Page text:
2. Practical steps:
One way we can deal with the force of our own anger and the anger of others is to exercise and discharge the tension. Taking time to "cool down" or to "work off" anger is a valuable tool in dealing with anger.
Another method, and one often discussed in the scriptures and the guidelines is to talk with those who wrong us. While many of those who exercise unjust dominion have absolutely no desire to talk to anyone about their wrongs (other than to assure that no retribution is sought), many times our anger comes from misunderstanding.
Often our anger comes from our blindness, misunderstanding and sin. In such cases, talking to others in humility can often aid us in repenting and healing.
When faced with anger it is often wise to wait and to delay making any response. Letting things grow "old and cold" before tackling them is often a good way to reduce the emotional force behind them. Waiting often goes hand in hand with the use of exercise to reduce the mental and emotional pressure.
Finally, we can pray and seek divine strength and guidance. The yoke of anger is like iron and drives one to destruction. Christ's yoke is easy and his burden light and it leads to life eternal.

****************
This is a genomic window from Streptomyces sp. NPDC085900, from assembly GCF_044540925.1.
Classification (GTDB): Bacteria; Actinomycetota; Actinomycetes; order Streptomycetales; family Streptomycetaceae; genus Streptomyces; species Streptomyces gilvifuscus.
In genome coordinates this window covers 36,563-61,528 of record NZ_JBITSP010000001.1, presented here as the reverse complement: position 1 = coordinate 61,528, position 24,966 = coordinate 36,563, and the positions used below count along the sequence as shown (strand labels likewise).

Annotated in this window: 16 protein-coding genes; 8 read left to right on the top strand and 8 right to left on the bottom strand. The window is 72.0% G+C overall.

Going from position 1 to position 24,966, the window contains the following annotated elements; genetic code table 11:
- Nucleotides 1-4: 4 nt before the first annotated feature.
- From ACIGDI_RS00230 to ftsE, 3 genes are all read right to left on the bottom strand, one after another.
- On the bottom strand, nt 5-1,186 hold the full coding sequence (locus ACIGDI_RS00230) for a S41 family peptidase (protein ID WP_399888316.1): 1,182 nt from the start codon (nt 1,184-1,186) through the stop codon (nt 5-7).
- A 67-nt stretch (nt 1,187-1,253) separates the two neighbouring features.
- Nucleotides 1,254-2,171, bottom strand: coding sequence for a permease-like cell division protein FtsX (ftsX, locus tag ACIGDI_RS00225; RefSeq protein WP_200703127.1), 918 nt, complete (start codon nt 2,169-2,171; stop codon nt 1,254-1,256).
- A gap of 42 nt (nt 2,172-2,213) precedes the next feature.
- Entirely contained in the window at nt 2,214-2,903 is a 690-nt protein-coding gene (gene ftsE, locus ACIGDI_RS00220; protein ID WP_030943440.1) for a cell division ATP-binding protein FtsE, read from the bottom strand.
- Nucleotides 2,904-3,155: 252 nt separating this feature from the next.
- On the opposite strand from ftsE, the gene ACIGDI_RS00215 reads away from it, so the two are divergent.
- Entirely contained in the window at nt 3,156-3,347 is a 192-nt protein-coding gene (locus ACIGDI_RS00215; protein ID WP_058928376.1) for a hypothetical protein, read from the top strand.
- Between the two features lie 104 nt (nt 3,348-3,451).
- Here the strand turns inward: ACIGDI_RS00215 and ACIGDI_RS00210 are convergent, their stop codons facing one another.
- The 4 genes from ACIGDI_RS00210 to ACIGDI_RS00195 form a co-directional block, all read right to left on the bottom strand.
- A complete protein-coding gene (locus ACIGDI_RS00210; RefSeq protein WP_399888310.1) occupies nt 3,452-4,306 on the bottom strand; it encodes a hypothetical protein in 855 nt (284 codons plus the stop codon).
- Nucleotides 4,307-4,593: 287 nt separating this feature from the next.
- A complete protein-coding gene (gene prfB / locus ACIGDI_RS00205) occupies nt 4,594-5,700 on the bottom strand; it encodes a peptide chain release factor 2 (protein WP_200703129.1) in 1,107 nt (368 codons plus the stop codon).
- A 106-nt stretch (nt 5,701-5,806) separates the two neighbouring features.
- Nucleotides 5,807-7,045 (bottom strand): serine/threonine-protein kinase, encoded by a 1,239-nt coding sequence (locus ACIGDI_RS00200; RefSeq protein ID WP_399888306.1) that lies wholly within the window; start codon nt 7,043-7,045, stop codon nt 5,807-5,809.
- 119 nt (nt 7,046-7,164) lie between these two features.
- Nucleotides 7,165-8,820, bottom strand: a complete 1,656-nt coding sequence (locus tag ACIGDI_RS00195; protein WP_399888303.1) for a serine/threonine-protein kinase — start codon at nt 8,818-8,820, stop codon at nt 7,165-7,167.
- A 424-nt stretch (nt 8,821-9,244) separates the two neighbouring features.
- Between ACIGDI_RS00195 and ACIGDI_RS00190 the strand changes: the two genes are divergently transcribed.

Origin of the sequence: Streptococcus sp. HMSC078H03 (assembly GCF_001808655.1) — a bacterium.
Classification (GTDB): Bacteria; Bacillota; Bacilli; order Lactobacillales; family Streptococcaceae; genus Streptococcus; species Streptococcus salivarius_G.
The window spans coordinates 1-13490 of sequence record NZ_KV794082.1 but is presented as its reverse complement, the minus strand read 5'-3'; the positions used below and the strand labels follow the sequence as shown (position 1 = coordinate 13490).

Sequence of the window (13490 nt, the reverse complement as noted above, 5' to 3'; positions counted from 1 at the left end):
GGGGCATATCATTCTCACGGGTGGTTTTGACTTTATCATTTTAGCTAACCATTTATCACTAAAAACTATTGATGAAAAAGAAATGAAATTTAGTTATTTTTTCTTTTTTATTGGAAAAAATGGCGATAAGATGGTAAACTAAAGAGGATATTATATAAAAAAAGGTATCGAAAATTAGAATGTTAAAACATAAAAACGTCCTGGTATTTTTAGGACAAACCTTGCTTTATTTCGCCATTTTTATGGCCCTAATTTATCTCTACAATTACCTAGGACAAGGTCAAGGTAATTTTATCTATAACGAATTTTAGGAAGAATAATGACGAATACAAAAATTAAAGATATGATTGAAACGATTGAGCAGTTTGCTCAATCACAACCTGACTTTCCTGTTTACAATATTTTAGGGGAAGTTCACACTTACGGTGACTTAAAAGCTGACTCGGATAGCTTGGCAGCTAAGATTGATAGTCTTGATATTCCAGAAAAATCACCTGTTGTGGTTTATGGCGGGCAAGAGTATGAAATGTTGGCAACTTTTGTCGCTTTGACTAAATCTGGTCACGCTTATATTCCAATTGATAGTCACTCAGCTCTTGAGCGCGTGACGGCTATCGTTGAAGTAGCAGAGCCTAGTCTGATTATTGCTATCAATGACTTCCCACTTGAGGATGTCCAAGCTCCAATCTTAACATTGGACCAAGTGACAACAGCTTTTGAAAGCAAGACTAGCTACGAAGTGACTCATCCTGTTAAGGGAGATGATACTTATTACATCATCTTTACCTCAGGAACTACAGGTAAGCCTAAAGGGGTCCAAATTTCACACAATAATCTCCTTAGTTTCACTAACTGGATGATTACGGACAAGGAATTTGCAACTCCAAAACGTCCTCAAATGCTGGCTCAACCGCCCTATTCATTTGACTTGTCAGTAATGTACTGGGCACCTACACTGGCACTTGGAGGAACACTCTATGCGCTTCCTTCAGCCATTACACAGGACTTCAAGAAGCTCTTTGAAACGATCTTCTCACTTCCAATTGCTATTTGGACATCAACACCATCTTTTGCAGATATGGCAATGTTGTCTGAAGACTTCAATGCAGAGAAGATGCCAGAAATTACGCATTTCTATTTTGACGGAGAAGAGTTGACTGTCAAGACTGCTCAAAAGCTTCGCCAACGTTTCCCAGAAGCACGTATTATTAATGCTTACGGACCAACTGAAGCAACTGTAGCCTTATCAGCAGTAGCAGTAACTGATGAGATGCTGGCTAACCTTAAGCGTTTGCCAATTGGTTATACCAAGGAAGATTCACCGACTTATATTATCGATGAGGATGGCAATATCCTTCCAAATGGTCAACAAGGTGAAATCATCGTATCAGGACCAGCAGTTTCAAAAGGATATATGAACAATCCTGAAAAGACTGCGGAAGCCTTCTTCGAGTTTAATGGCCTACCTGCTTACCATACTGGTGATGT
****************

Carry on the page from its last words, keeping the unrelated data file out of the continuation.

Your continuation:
C. The anger of others is most often unrighteous dominion.
Ensign, February 1980, p. 10, Burton Kelly.
"The primary function of anger is to control others. Some people have learned this art very well. They get what they want by becoming loud and angry.... Anger thus has the unrighteous goal of attempting to diminish the freedom of others."
We should feel no guilt or responsibility for the sins of others -- especially when those sins are indulged in for the purpose of manipulating our emotions and our will.
By recognizing what the anger of others is, we can begin to deal with it properly and to improve our lives in spite of that anger.
E. There are alternatives to anger.
"...thou shalt love ... bless them that curse you, do good to them that hate you, and pray for them which despitefully use you, and persecute you;"
See also D&C 121:7-11.
"In your patience possess ye your souls." Luke 20:19.
Many people respond with depression, anxiety, fear or confusion instead of anger. Anger is just one of many responses that can be used as a response to almost any stimulus.
Better than any of those responses is patience, gentleness, kindness and love. See D&C 121:41-42 and 1 Corinthians 13:4.
The secret of the sons of perdition is the use of force to get gain. By all manifestations of anger, even to murder, they abuse the righteous, the peacemakers and the children of God. We may choose to join the masters Mahan (cf Moses 5:31) or we can follow Christ in rejecting anger in our own lives, except under extremely controlled and limited guidelines (cf D&C 121:43; D&C 60:2, 63:32, 84:24; Mark 11:15-17).
Like all things in our lives, how we deal with anger is a choice we must make with glory added forever and ever upon the heads of those who chose wisely. Abraham 3:25-26 vs. Alma 40:13.